An aneurysm is a bulging, weakened area in the wall of a blood vessel resulting in an abnormal widening or ballooning greater than 50 percent of the normal diameter. An aneurysm may occur in any blood vessel, but is most often seen in an artery rather than a vein.

An aneurysm may be located in many areas of the body, such as blood vessels of the brain, the aorta (the largest artery in the body), the intestines, the kidney, the spleen, and the vessels in the legs. The most common location of an aneurysm is the aorta, which carries oxygenated blood from the heart to the body.

Because an aneurysm may continue to increase in size, along with progressive weakening of the artery wall, surgical intervention may be needed. Preventing rupture of an aneurysm is one of the goals of therapy. The larger an aneurysm becomes, the greater the risk of rupture (bursting). With rupture, life-threatening hemorrhage (uncontrolled bleeding) and possibly death may result.


Symptoms associated with aneurysms depend upon the location of the aneurysm in the body. The symptoms may resemble other medical conditions or problems. Symptoms that may occur with different types of aneurysms may include the following: 

Type of AneurysmSymptoms Associated with Aneurysm Type
Abdominal Aortic Aneurysm (AAA) Constant pain in abdomen, chest, lower back, or groin area
Cerebral Aneurysm Sudden severe headache, nausea, vomiting, visual disturbance, loss of consciousness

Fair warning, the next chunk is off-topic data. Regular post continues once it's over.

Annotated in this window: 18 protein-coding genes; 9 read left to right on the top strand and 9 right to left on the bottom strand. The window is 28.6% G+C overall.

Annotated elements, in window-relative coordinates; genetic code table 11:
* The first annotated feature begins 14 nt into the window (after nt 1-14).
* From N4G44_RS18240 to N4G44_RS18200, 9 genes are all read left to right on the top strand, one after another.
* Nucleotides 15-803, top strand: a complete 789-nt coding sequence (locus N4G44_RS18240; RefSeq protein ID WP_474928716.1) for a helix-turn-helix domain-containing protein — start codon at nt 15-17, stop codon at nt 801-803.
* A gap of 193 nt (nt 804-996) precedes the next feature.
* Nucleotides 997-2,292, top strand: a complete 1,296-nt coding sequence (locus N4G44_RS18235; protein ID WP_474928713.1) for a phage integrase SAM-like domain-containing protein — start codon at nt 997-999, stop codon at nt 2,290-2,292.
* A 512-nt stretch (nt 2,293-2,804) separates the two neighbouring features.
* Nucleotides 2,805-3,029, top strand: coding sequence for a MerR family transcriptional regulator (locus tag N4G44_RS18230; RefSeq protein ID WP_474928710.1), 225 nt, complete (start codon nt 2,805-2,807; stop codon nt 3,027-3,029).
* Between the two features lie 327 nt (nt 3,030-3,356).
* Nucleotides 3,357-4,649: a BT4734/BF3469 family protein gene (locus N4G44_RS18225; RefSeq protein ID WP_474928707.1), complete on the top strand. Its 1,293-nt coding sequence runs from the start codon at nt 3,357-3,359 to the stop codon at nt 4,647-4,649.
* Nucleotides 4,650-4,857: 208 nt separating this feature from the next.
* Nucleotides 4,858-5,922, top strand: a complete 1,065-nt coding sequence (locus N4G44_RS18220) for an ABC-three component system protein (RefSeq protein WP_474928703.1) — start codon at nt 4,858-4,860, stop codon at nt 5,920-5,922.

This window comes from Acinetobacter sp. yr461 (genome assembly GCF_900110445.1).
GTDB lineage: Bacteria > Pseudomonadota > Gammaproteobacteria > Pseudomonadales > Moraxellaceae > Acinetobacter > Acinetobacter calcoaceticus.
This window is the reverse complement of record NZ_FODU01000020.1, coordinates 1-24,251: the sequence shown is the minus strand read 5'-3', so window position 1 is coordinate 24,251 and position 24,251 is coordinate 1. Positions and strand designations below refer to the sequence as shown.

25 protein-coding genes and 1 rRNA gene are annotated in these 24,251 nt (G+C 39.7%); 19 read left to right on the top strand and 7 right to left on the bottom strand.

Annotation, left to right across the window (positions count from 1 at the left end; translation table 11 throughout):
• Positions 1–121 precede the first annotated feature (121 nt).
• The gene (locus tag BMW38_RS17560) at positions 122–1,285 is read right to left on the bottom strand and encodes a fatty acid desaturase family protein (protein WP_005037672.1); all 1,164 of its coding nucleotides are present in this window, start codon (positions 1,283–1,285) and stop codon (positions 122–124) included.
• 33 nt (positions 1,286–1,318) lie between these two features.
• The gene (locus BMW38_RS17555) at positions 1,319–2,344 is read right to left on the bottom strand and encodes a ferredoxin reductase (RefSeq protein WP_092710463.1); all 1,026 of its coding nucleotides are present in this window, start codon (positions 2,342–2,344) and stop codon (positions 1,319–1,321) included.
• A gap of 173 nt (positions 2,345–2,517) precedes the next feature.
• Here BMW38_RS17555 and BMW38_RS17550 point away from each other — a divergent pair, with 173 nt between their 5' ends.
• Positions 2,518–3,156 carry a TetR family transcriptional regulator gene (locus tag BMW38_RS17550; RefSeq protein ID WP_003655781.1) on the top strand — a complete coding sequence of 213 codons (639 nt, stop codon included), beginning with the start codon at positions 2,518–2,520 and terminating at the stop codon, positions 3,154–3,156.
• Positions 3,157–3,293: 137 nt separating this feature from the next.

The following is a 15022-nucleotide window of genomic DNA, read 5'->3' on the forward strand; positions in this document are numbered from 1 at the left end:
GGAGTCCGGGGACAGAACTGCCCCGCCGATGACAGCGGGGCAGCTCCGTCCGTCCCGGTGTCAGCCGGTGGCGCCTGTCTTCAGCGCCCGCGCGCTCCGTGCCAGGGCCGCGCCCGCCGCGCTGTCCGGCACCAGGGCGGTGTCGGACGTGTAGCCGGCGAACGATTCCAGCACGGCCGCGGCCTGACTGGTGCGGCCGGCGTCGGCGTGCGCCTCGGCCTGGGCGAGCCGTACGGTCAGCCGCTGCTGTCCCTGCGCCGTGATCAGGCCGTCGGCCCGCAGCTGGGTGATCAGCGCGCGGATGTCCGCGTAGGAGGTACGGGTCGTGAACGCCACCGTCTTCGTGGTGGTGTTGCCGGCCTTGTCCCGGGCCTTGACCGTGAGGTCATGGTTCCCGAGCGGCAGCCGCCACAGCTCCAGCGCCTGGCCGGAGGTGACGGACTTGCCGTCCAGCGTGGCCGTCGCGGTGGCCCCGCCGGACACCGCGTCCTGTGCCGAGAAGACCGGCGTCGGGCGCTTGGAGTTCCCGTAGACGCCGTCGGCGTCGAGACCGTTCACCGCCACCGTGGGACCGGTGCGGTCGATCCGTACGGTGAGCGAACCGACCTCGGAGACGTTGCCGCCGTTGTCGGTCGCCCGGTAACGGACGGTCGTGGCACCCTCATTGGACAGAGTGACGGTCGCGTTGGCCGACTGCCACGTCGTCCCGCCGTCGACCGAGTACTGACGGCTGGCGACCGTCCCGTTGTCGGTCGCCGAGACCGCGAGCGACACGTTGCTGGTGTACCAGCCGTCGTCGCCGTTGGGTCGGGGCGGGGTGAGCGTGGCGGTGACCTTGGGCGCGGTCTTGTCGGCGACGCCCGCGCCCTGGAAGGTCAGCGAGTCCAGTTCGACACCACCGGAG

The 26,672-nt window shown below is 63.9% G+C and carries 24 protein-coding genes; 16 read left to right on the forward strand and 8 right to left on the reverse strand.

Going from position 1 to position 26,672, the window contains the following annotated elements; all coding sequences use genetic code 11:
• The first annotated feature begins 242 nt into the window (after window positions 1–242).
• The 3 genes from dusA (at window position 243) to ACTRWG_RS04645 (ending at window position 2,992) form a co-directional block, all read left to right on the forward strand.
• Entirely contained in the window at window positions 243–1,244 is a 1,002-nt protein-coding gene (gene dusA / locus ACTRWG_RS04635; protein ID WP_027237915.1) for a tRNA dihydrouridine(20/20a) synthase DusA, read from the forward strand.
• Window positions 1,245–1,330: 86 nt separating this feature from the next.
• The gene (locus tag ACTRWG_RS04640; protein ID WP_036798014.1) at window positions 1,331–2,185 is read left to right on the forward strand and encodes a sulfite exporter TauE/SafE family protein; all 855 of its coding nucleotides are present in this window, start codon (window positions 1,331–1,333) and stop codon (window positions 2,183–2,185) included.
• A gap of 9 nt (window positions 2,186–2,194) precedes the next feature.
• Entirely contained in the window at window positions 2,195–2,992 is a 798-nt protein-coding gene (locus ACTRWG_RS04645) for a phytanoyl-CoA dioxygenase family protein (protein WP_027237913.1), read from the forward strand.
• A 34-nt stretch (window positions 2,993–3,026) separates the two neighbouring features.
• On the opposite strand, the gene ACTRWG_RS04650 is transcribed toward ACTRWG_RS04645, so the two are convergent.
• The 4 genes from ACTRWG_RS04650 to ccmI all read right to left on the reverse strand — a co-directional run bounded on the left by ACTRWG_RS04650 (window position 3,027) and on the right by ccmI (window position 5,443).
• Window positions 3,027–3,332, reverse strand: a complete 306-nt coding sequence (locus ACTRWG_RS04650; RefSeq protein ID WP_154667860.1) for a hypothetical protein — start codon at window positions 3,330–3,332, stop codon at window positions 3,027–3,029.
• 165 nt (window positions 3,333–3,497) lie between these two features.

Common Iliac Aneurysm Lower abdominal, back, and/or groin pain
Femoral and Popliteal Artery Aneurysm Easily palpated (felt) pulsation of the artery located in the groin area (femoral artery) or on the back of the knee (popliteal artery)


At UT Southwestern, your physician may request one or a combination of the following diagnostic procedures, in addition to a complete medical history and physical examination, to diagnose an aneurysm.

Arteriogram (angiogram) 
An X-ray image of the blood vessels used to evaluate various conditions, such as aneurysm, stenosis (narrowing of the blood vessel), or blockages. A dye (contrast) will be injected through a thin flexible tube placed in an artery. This dye will make the blood vessels visible on the X-ray.
Computed tomography scan (CT or CAT scan) 
A diagnostic imaging procedure that uses a combination of X-rays and computer technology to produce cross-sectional images, both horizontally and vertically, of the body. A CT scan shows detailed images of any part of the body, including the bones, muscles, fat, and organs. CT scans are more detailed than standard x-rays.
Also called echo, a procedure that evaluates the structure and function of the heart by using sound waves recorded on an electronic sensor which produces a moving picture of the heart and heart valves.
Magnetic resonance imaging (MRI) 
A diagnostic procedure that uses a combination of large magnets, radio frequencies, and a computer to produce detailed images of organs and structures within the body.
Uses high-frequency sound waves and a computer to create images of blood vessels, tissues, and organs. An ultrasound is used to view internal organs as they function, and to assess blood flow through various vessels.


At UT Southwestern, treatment options for an aneurysm may include one or more of the following:

  • Controlling or modifying risk factors, such as quitting smoking, controlling blood sugar if diabetic, and losing weight if overweight or obese
  • Limiting dietary fat intake, which may help to control the progression of the aneurysm
  • Medication to control factors such as hyperlipidemia (elevated levels of fats in the blood) and/or high blood pressure
  • Surgery